By the time Ferguson took Munro back to Saints in late 1977 from Rangers, Munro was converted to a left back and in time built an outstanding partnership with young Peter Weir which most supporters believe is the strongest left side of a Saints side in our history. Paisley wasn’t the only place who rated the flying left back highly however, and despite a wealth of talent available to Jock Stein the Scotland manager, Munro gained seven caps for the national team at Saints including a match at Hampden against world champions Argentina where a young Maradona starred and also against England in 1980 at Hampden with 85,000 in attendance.

A player of this quality and technical ability is bound to attract attention though, but Munro was around long enough to play in the 1980 Anglo Scottish Cup victory before being transferred to Stoke City later in that year and his playing days at Saints ended.

On the ninth of September 1996, Munro was appointed Saints manager to replace Jimmy Bone, but sensationally quit after only a few hours to take charge of Raith Rovers, amid speculation the boardroom was split between Munro and caretaker boss Tony Fitzpatrick for the role, perhaps the only reason Munro does not find himself in the Saints Hall of Fame.

Appearances – 258

Goals – 25

Scotland Caps – 7

Minor Honours – 1980 Anglo Scottish Cup

Right midfield – Billy Stark

One of the many brilliant young players brought to the club by Alex Ferguson in the mid 1970’s, Stark was a versatile midfielder who could play on the right side or through the centre, but had a serious goal threat wherever he played, and his goal return of one in every four matches for Saints is better than many revered strikers in the club’s history. His total of 84 goals for St Mirren also puts him joint seventh highest ever scorer, as strong a stat as anything to prove his undoubted quality.

As well as being a great natural finisher, Stark had magnificent football intelligence and what often was mistaken for apathy from some supporters was Stark anticipating where a ball would drop before inevitably finding the net, an invaluable and rare trait in a player.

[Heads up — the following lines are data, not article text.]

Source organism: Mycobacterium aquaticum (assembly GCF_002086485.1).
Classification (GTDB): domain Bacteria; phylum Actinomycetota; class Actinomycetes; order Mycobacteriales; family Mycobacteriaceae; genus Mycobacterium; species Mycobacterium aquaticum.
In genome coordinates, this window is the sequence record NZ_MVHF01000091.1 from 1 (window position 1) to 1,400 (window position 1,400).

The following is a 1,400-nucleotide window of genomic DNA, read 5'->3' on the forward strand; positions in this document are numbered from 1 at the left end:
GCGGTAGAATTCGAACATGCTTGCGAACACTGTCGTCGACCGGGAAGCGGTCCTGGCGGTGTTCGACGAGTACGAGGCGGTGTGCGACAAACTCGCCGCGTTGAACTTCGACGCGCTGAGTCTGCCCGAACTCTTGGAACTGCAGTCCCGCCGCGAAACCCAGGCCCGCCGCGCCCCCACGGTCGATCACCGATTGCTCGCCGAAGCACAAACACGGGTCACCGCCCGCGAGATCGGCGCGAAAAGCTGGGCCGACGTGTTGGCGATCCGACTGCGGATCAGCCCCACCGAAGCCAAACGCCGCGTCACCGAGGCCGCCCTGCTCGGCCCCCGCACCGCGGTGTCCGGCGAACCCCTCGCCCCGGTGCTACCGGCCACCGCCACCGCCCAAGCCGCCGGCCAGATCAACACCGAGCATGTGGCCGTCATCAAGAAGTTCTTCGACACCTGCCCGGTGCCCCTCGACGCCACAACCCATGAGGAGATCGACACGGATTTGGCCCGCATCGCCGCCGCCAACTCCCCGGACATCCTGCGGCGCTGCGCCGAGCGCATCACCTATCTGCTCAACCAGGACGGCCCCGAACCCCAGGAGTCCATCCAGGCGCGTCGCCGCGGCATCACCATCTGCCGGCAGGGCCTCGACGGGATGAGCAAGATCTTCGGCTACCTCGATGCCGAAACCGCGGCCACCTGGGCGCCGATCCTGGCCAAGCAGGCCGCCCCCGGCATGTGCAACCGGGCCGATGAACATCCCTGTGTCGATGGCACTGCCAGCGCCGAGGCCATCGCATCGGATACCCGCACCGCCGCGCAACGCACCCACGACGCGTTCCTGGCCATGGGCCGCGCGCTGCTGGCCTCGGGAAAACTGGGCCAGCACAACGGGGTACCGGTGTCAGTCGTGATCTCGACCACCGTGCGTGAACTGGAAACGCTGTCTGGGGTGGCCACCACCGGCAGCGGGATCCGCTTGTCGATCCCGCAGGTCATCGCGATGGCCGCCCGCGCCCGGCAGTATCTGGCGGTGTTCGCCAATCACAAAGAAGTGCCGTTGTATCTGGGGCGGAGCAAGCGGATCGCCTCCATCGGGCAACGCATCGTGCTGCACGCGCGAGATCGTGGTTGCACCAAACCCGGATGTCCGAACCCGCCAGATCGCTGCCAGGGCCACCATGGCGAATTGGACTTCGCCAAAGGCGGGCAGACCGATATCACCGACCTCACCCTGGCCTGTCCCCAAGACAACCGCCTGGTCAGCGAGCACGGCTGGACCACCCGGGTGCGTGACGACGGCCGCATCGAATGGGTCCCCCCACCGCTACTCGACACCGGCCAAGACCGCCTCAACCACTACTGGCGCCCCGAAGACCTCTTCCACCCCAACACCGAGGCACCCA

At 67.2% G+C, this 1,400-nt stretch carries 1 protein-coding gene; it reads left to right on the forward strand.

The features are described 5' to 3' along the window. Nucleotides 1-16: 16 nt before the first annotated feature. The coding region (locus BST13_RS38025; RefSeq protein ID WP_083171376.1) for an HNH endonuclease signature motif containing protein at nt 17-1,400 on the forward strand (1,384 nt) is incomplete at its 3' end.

Incredibly, the midfielder was never capped, even in a period where Scotland had some simply magnificent footballers, Stark failed to get recognition at the highest level despite moving to champions Aberdeen in 1983 and Celtic in 1987.

Saints though got the best of Stark, and in his eight years at the club amassed 345 appearances before these moves, and the football intelligence spoke about above was prevalent as he dropped back into a sweeper role playing at Hamilton Accies and then at resurgent Kilmarnock in the early 1990’s, where he played until he was 38 years old in the top division. Was inducted into Saints Hall of Fame in 2006.

Appearances – 345

Goals – 84

Minor Honours – 1976/77 First Division & 1980 Anglo Scottish Cup

Centre Midfield – Hugh Murray

A throw back to a previous era, Murray played for 15 seasons in Saints first team during a period where that sort of thing wasn’t supposed to happen anymore, amassing a club record 468 competitive appearances along the way.

Murray made his debut in 1997 and played predominantly right midfield in his early years at the club. He was a dynamic player back then, and although he lacked real pace to be a top-level wide man, Murray was a fine passer and crosser of the ball as well as displaying tenacity when required. In 1998, the young Murray scored as crucial a goal as any Saints history when his beautiful curling 25-yard shot flew into the top corner at Forthbank to save the then financially stricken club from dropping to the third tier and going part time.

A year later, Tom Hendrie moved Murray into a central midfield role, and the midfielder responded with a sensational season as Saints romped to the title and his goals in particular suggested that even though he was only 20 years of age it appeared as though Murray was maturing into a top class midfielder. However, the team surprisingly went into downfall after this, and it was Gus MacPherson that reinvented Murray once more in 2005, this time as a defensive minded midfield player that again allowed him to become an essential part of the side.

His commitment, bravery, but most of all reliability and consistency overshadow any of his perceived technical limitations in comparison to other great midfield players, however in my opinion Murray was a better footballer than often given credit for, and as far as having a great side as opposed to 11 great individuals, a player with his attributes is essential.